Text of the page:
1. The Install KPI’ 

    You need to make sure you’re looking at the right metric depending on the right context and the decision you want to make. There are two install KPIs (app units and attribution-counted installs) and you need to look at both of them, holistically. By focusing solely on installs, you can miss other ASO successes in the app stores and other opportunities to further drive organic installs. For example, a paid campaign might have a low ROAS and is not meeting the UA targets because low-quality users are downloading the app but not actually using it. So they are not showing up as successful attribution installs. But these downloads are still counted as app units and the increase in app units has potential knock-on effects in the app store causing climbs in rankings and a subsequent significant increase in organic installs. The unsuccessful UA campaign is actually hugely successful from an ASO perspective and should not be closed. It’s imperative that your teams talk to each other so these cross-silo successes are seen and valued and included in KPI successes.

  2. Misattributed Organic Users 

    Anytime a user sees and clicks on an ad they can be attributed (via the complicated attribution systems) to this ad. But what if a user merely sees an ad?
    There are often many online campaigns where a user is shown an ad promoting an app (such as within Youtube videos, or postings by influencers). While users that click on the ads can be tracked through click-through attribution, any users that merely saw the ad here, and then independently go into the store to search for the app can, depending on the ad platform, be tracked with view-through attribution. But what about users who cannot be tracked online? What about offline campaigns? It’s been the bane of marketing teams since long before the internet was even a thought. Any offline marketing campaigns, such as promotions at major events, TV ads, or billboards, build brand recognition and interest in an app. These encounters cannot be tracked. If a user decides to then go and search for, and subsequently install, the app based off of messaging they saw in these campaigns, the install will be reported as entirely ‘organic’ even though it should be attributed to the specific ad campaign they were exposed to.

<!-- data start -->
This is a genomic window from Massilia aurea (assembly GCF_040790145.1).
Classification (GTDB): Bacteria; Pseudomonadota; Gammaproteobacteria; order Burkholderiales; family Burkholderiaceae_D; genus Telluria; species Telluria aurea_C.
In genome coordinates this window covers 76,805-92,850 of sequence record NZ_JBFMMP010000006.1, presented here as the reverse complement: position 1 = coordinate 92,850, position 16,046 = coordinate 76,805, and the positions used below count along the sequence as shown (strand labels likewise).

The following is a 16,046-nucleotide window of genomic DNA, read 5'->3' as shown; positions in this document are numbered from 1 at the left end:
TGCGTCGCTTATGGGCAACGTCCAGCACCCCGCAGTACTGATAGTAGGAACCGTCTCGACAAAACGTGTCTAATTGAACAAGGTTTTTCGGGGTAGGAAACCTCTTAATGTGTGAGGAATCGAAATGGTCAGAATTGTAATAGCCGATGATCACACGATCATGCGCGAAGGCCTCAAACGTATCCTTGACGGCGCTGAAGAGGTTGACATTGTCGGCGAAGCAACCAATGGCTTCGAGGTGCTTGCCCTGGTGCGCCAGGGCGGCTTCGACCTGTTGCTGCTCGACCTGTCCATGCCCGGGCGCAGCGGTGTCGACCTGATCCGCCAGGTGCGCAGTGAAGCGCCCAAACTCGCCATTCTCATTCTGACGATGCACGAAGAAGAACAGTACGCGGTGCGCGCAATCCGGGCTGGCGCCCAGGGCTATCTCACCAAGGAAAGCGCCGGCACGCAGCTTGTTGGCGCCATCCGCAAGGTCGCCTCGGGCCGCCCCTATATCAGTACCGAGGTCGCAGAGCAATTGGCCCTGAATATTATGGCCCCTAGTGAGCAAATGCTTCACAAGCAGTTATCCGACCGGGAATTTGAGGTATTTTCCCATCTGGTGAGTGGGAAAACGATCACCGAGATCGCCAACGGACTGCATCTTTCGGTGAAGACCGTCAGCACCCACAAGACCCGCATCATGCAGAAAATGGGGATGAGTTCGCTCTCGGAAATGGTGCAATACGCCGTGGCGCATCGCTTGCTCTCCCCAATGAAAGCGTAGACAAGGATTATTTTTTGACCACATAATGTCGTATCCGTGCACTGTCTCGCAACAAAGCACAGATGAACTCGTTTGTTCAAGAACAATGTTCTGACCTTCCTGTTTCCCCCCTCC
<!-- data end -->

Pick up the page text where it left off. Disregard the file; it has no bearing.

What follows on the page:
3. Search Ad Cannibalization 

    This problem arises when you start paying for installs that you could have gotten for free, specifically around branded search. It happens when a user searches for a branded keyword and they are presented with results as below:screenshot of search ad cannibalization in the app storeThe likelihood of users clicking on the top option is high (and is why rankings are so important across the app stores). Branded search users are high intent users and know what they are looking for. They would install from anywhere but because they clicked on the top result (the search ad) you have now paid for a user that would otherwise have been free. Thus cannibalizing your search ad spend, costing you money and further distorting install attribution numbers. It’s important to protect your brand (by bidding on your own brand terms to ensure competitors don’t get those ad placements) and not cannibalizing your organics. It’s about finding your own app’s specific sweet spot.